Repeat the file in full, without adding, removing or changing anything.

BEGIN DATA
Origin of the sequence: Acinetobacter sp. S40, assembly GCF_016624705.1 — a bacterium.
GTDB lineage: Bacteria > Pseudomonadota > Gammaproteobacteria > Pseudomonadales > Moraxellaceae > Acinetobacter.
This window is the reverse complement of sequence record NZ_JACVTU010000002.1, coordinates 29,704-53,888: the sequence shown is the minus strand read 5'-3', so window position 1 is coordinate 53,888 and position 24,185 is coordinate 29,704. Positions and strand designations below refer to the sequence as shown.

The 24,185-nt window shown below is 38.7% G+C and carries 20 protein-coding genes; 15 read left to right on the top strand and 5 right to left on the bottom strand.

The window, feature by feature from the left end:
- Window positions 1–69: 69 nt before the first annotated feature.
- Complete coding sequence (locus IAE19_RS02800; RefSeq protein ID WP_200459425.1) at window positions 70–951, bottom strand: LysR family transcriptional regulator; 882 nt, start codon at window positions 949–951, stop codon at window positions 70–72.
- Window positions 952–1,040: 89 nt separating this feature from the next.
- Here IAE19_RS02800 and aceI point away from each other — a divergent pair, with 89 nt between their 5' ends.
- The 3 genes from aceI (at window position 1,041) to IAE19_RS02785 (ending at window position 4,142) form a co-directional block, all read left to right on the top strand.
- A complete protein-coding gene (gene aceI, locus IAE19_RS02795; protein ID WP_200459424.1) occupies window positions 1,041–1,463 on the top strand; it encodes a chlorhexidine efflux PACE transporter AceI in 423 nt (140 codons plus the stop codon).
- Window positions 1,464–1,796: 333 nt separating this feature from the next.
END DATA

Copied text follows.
Origin of the sequence: Acinetobacter sp. S40, assembly GCF_016624705.1 — a bacterium.
GTDB lineage: Bacteria > Pseudomonadota > Gammaproteobacteria > Pseudomonadales > Moraxellaceae > Acinetobacter.
This window is the reverse complement of sequence record NZ_JACVTU010000002.1, coordinates 29,704-53,888: the sequence shown is the minus strand read 5'-3', so window position 1 is coordinate 53,888 and position 24,185 is coordinate 29,704. Positions and strand designations below refer to the sequence as shown.

The 24,185-nt window shown below is 38.7% G+C and carries 20 protein-coding genes; 15 read left to right on the top strand and 5 right to left on the bottom strand.

The window, feature by feature from the left end:
- Window positions 1–69: 69 nt before the first annotated feature.
- Complete coding sequence (locus IAE19_RS02800; RefSeq protein ID WP_200459425.1) at window positions 70–951, bottom strand: LysR family transcriptional regulator; 882 nt, start codon at window positions 949–951, stop codon at window positions 70–72.
- Window positions 952–1,040: 89 nt separating this feature from the next.
- Here IAE19_RS02800 and aceI point away from each other — a divergent pair, with 89 nt between their 5' ends.
- The 3 genes from aceI (at window position 1,041) to IAE19_RS02785 (ending at window position 4,142) form a co-directional block, all read left to right on the top strand.
- A complete protein-coding gene (gene aceI, locus IAE19_RS02795; protein ID WP_200459424.1) occupies window positions 1,041–1,463 on the top strand; it encodes a chlorhexidine efflux PACE transporter AceI in 423 nt (140 codons plus the stop codon).
- Window positions 1,464–1,796: 333 nt separating this feature from the next.